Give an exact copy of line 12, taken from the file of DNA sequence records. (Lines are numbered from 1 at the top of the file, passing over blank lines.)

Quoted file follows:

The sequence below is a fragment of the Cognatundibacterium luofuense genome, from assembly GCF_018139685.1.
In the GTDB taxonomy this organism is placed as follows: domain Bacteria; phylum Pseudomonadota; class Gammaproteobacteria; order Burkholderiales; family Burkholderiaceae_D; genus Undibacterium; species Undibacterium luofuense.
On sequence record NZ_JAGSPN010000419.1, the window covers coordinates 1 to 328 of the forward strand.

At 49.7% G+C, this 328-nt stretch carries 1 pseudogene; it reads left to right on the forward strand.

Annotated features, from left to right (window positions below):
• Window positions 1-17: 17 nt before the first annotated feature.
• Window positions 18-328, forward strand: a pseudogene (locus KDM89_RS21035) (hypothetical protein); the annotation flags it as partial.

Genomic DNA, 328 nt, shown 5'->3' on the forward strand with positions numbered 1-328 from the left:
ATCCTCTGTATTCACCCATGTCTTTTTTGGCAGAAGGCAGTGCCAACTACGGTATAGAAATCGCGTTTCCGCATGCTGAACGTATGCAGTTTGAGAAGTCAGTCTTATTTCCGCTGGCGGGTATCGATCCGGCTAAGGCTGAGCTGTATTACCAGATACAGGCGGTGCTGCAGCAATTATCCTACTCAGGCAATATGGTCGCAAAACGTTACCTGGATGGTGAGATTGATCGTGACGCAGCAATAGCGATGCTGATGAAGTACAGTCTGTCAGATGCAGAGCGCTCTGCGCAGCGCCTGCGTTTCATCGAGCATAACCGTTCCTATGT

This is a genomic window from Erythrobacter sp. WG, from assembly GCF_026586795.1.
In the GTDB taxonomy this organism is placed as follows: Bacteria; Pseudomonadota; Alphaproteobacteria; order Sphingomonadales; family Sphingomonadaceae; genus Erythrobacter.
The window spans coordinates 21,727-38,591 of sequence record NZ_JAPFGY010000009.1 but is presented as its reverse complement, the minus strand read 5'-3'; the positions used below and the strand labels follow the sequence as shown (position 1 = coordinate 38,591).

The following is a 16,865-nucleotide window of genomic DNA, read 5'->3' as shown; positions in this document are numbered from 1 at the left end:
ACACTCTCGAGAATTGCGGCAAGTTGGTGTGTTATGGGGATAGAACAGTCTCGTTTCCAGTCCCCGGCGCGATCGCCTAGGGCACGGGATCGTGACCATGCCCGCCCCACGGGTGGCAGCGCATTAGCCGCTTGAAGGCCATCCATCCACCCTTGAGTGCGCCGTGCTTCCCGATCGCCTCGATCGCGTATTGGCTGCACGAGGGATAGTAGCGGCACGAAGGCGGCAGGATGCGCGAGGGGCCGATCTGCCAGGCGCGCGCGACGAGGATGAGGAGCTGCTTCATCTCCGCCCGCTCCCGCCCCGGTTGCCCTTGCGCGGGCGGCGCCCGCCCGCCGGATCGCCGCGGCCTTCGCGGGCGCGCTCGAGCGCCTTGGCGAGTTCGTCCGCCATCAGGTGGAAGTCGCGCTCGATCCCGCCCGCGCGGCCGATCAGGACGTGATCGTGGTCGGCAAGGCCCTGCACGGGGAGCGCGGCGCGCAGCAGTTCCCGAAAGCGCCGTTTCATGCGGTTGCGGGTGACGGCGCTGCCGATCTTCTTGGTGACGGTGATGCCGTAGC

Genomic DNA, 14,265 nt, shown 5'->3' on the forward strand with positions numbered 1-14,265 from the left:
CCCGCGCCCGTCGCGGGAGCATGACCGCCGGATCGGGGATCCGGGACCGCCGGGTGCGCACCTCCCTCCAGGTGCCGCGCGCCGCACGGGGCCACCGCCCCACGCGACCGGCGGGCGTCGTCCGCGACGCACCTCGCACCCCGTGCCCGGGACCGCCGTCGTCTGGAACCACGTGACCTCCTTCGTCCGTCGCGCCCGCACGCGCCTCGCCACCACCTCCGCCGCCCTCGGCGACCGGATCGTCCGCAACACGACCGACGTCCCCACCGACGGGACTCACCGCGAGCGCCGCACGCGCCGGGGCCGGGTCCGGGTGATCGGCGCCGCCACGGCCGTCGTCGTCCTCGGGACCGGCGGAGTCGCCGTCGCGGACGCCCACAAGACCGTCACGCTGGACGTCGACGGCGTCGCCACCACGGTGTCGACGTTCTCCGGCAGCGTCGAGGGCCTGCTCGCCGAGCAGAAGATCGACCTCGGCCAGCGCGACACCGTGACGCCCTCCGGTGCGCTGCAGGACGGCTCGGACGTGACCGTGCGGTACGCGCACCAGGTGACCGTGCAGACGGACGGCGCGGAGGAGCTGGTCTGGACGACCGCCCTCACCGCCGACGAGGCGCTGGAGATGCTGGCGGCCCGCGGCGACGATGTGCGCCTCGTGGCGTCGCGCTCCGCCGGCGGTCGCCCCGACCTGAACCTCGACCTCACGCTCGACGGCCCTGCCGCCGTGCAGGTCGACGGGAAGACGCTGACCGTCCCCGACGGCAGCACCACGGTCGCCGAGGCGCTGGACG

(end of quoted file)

The window spans coordinates 21,727-38,591 of sequence record NZ_JAPFGY010000009.1 but is presented as its reverse complement, the minus strand read 5'-3'; the positions used below and the strand labels follow the sequence as shown (position 1 = coordinate 38,591).